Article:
Tuesday, March 4, 2008

Today You Are A (Wo)Man

Oct 19, 1992 my son Tyler was born. My wife, Debbie, had just given birth to her fourth son. No girls. While she loved her boys with all her heart, she ached for a little girl. A little girl to play dolls with, dress in those cute little girl clothes, and to be able to go shopping with and have "girl talk".

Fast forward three years. Debbie is seven months pregnant. For the first time, we don't know if the baby is a boy or a girl. We are both excited.

Dec 6 1995, A baby girl, Cheyanne, was born to us. Debbie had her daughter. On that day, all was right with the world.
Not long after the birth, Debbie noticed bruising on her legs. She was later diagnosed with chronic myeloid leukemia. Debbie died four years later. She never got to enjoy the baby girl that she brought into the world.

Cheyanne has grown into a beautiful, intelligent, girl. She has been blessed to have a mother in her life. My wife, Yvette, has done a remarkable job of being her "mom" all the while not replacing Debbie. They have had heart to heart talks about Debbie and both shed tears over it. I do not know what they have said nor do I need to know. It's theirs.

Cheyanne has always been a "daddy's girl" maybe because of losing her mother so early or maybe because she's my only biological daughter, I don't know. All I know is that she is. That is what surprised me so much yesterday. I received a phone call at 3:15 PM on my cell. I was driving on the freeway when I answered and heard Cheyanne ask me for mom's work number. I replied "you know she can't have calls at work" There was silence on the phone, then I heard my daughter crying. This was not a "I'm not getting what I want" cry, there was something wrong. She said "But she said i could call her!" I asked "Honey, what's wrong?" "I need to talk to mom!" was my answer. I fumbled with my wallet as I said "OK, hold on a second, I need to look for it (Yvette is working a new job and I don't know the # by heart) hold on, OK?" I hurried to find the card as I drove 75 MPH. I read her the number and she told me thank you and that she loved me. I had no idea what was wrong and then, like a lightning bolt I just seemed to know. I had never heard her cry like that, and somehow I knew that my little girl, the one I had snuggle into bed all those nights, the one I had watch "Aristacats" over and over with, the tiny baby that I held in the palm of my hand 12 years ago, had changed. My baby was now a young woman. I thank God that Yvette was there for Cheyanne and comforted her and helped her to understand what these changes were all about.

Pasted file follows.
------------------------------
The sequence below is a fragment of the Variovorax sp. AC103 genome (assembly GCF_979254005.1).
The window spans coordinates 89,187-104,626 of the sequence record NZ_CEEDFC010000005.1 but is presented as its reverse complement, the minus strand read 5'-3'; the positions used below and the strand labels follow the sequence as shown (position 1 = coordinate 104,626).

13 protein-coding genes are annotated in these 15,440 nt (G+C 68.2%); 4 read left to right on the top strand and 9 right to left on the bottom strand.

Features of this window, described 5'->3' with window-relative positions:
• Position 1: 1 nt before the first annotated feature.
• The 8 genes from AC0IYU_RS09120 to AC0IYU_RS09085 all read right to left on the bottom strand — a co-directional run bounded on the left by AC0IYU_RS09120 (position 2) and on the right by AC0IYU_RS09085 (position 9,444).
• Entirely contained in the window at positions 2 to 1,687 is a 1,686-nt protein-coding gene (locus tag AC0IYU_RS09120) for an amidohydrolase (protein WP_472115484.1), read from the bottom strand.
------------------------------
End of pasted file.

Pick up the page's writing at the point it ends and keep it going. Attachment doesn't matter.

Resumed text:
That night, Cheyanne called both her grandma's and many of her girl-friends to tell them the news. She seems happy about it. (just wait, kiddo!) She asked me if Yvette had told me why Cheyanne had called her. I told her no. She then told me the big news. I smiled and told her I loved her. She went on into the house and I stayed on the driveway for a few minutes and looking up at the sky thought about Debbie. I felt bad that she wasn't here for this event in Cheyannes life. I'm sure I'll feel the same when I have to walk Cheyanne down the aisle some day. I can wait for that day to come, I'm not excited to see it. I know I'll miss Debbie that day, like I did today, but I am very thankful to have Yvette by my side helping me get through my teenage(r's) years!


Jarre said...

When she started crying and told you she needed to talk to Mom, my heart broke for you because Cheyanne wasn't your baby anymore and filled with happiness because she wanted Yvette. She's grown into a beautiful young woman Jeff. I see Debbie when I look at her. You have every reason to be proud.

Mike said...

great post Jeff. Written with great sensitivity and caring about the future and a warm look to what came before.

You are a good man.

Lori said...

I stand where Yvette does. My husband lost his first wife in a car accident when his girls were 10, 13 and 14. We didn't meet and marry until the youngest was almost 16 so it was difficult in many ways. The oldest daughter was neither hot nor cold, the youngest daughter took to me fine (thank goodness as she was still at home with us) and though we weren't super close, we did get along and have talks together. The middle daughter struggled the most. As the caregiver after her mother's death, I think she resented me. Through the years, we have worked it all out and now get along very, very well. I am grateful for that, but still think of their mother, especially at times like Tammy's wedding and the birth of her beautiful little boy.
However....I do believe that their mother is watching over them and sees and feels all of their lovely accomplishments. I know that Debbie does for Cheyanne too.
Blessings to you all.